The elite needs shaking up, and new BBC Director General Tony Hall is in a perfect position to act

For too long the BBC has been a bubble. Will it produce flagship shows relevant to the vast majority of people in Britain - or dwindle into cultural irrelevance?

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The Independent Online

Compare and contrast Question Time and Newsnight. They're both flagship programmes on the BBC, and both routinely attract large audiences. They both tend to centre on politics as the core discussion topic. But beyond that, they're vastly different. Question Time faces a public audience; Newsnight doesn't. Newsnight interrogates politicians via the presenter; Question Time allows the public to do it with a moderator to keep decorum.

Question Time's panel is usually composed of five people from quite different backgrounds – some from politics, but there's usually a couple of people from way outside the Westminster beltway; businesspeople and other people famous for their achievements. Newsnight leans toward politicians, political advisors and think-tankers from the London establishment.

I recall a Newsnight show from a couple of months ago now, which was debating the place of young black males in society. The discussion was led by white middle-class male Gavin Esler, who was joined by three other white middle-class males and a white middle-class woman. How the BBC think this is representative journalism I'm not sure.

Six out of seven Newsnight presenters are privately educated, in a country where fewer than 1 in 10 are. Professions like journalism, the law, and finance used to provide great ladders for social mobility but they are now the reserve of the privileged few. As a public organisation the BBC has an opportunity to lead and demonstrate how those professions can provide ladders for mobility once again.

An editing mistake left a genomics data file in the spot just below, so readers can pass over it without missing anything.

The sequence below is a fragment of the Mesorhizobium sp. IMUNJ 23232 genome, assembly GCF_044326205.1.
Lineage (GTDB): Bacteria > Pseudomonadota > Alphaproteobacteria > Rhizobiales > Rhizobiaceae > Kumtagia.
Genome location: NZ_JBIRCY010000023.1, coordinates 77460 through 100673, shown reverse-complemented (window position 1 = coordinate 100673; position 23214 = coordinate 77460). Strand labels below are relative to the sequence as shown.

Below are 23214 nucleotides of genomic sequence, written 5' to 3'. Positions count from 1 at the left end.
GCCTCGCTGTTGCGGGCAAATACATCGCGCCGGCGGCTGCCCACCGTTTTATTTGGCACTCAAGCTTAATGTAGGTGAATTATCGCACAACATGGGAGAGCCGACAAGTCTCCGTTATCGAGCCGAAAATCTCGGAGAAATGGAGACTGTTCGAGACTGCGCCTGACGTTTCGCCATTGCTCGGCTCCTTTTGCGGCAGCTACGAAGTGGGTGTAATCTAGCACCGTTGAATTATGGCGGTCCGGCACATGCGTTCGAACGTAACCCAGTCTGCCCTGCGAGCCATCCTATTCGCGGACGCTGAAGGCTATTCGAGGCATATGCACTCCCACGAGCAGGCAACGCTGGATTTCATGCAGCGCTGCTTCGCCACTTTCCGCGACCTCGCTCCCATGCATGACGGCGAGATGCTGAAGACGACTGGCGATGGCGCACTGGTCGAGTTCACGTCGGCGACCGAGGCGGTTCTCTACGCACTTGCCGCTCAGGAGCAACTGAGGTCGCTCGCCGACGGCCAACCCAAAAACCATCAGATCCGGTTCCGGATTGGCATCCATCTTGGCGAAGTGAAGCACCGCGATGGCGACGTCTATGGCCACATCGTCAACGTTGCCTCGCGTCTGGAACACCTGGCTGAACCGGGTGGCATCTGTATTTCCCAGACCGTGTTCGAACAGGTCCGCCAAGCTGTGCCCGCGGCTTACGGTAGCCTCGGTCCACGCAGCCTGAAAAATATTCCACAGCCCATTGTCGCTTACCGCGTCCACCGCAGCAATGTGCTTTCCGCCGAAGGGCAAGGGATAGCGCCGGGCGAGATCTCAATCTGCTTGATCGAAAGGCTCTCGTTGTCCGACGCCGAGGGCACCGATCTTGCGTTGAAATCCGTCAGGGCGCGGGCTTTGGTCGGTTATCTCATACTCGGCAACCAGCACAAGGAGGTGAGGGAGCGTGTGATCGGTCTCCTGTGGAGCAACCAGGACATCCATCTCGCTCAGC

The BBC is in undeniably in crisis. Tony Hall has been appointed the new Director General – but his is an unenviable position at this time of deep soul-searching in one of the nation's (indeed the world's) most important media institutions. But 'Auntie' - as the BBC is affectionately known - will have to change a lot more than than the man at the top if it's to forge itself anew and shake off the malaise and scrutiny it finds itself under. It needs to dig deep and break free from the unrepresentative and elite London bubble that runs it.

Newsnight is the first place this new focus should be applied to. It has become the echo chamber of the political class; an out-of-touch daily dose of 'people like us' talking about themselves and things of importance to them. The programme has been mired in controversy because of the abysmal handling of the Jimmy Savile and Lord McAlpine stories. It's time it changed and this crisis is an opportunity that shouldn't be wasted. At a time of deep apathy and division in Britain, we need a flagship news analysis programme that brings people together around issues of national importance. I've been campaigning in various by-elections recently, and it's striking how apathetic normal people are, not just to the political world but increasingly the London-centric media world.

A taxi driver in Newport told me last week that he used to watch Question Time every week and Newsnight most nights. Now he's just down to the odd Question Time four or five times a year, and feels that the people on the screen no longer speak either for or to people like him. Britain is increasingly being run by an out-of-touch London elite, with no grounding in what motivates a group of people far more important than them: the British public who elect them and pay their salaries.

Change is needed - the elite needs shaking up. The BBC leadership, with Tony Hall at its forefront, would be wise to remember who pays its salaries and find a way to make its flagship programmes relevant once more to the people who make this country what it is. If they think Eastenders and Snog Marry Avoid? are all that the wider population demands or deserves, they should think again.